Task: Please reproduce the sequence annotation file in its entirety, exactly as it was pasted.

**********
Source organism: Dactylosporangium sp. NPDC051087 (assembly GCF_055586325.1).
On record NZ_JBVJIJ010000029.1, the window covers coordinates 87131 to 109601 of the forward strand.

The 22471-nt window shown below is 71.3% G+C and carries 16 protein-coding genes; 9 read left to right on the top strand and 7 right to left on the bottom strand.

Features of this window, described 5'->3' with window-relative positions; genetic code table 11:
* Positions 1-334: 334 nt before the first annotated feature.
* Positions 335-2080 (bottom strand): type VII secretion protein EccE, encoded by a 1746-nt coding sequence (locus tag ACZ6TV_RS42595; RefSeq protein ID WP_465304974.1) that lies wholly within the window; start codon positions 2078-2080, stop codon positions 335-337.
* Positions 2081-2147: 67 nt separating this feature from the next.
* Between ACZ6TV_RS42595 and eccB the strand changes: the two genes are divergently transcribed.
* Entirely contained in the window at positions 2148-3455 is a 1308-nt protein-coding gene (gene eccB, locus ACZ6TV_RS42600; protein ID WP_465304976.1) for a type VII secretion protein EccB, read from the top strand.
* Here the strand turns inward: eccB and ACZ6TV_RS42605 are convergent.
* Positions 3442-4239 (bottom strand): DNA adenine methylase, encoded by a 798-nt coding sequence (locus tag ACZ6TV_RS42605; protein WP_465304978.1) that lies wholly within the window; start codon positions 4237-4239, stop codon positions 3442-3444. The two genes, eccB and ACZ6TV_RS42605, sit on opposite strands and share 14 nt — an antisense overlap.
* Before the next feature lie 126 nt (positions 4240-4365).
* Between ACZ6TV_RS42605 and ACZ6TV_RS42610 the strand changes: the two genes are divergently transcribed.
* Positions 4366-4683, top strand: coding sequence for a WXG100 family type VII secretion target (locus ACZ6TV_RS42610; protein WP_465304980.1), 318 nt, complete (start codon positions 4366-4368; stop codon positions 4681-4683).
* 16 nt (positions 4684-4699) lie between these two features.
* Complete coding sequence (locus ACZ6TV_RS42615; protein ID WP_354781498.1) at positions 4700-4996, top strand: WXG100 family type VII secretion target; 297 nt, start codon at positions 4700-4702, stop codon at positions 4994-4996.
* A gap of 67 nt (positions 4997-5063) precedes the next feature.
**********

Source organism: Dactylosporangium sp. NPDC051087 (assembly GCF_055586325.1).
On record NZ_JBVJIJ010000029.1, the window covers coordinates 87131 to 109601 of the forward strand.

The 22471-nt window shown below is 71.3% G+C and carries 16 protein-coding genes; 9 read left to right on the top strand and 7 right to left on the bottom strand.

Features of this window, described 5'->3' with window-relative positions; genetic code table 11:
* Positions 1-334: 334 nt before the first annotated feature.
* Positions 335-2080 (bottom strand): type VII secretion protein EccE, encoded by a 1746-nt coding sequence (locus tag ACZ6TV_RS42595; RefSeq protein ID WP_465304974.1) that lies wholly within the window; start codon positions 2078-2080, stop codon positions 335-337.
* Positions 2081-2147: 67 nt separating this feature from the next.
* Between ACZ6TV_RS42595 and eccB the strand changes: the two genes are divergently transcribed.
* Entirely contained in the window at positions 2148-3455 is a 1308-nt protein-coding gene (gene eccB, locus ACZ6TV_RS42600; protein ID WP_465304976.1) for a type VII secretion protein EccB, read from the top strand.
* Here the strand turns inward: eccB and ACZ6TV_RS42605 are convergent.
* Positions 3442-4239 (bottom strand): DNA adenine methylase, encoded by a 798-nt coding sequence (locus tag ACZ6TV_RS42605; protein WP_465304978.1) that lies wholly within the window; start codon positions 4237-4239, stop codon positions 3442-3444. The two genes, eccB and ACZ6TV_RS42605, sit on opposite strands and share 14 nt — an antisense overlap.
* Before the next feature lie 126 nt (positions 4240-4365).
* Between ACZ6TV_RS42605 and ACZ6TV_RS42610 the strand changes: the two genes are divergently transcribed.
* Positions 4366-4683, top strand: coding sequence for a WXG100 family type VII secretion target (locus ACZ6TV_RS42610; protein WP_465304980.1), 318 nt, complete (start codon positions 4366-4368; stop codon positions 4681-4683).
* 16 nt (positions 4684-4699) lie between these two features.
* Complete coding sequence (locus ACZ6TV_RS42615; protein ID WP_354781498.1) at positions 4700-4996, top strand: WXG100 family type VII secretion target; 297 nt, start codon at positions 4700-4702, stop codon at positions 4994-4996.
* A gap of 67 nt (positions 4997-5063) precedes the next feature.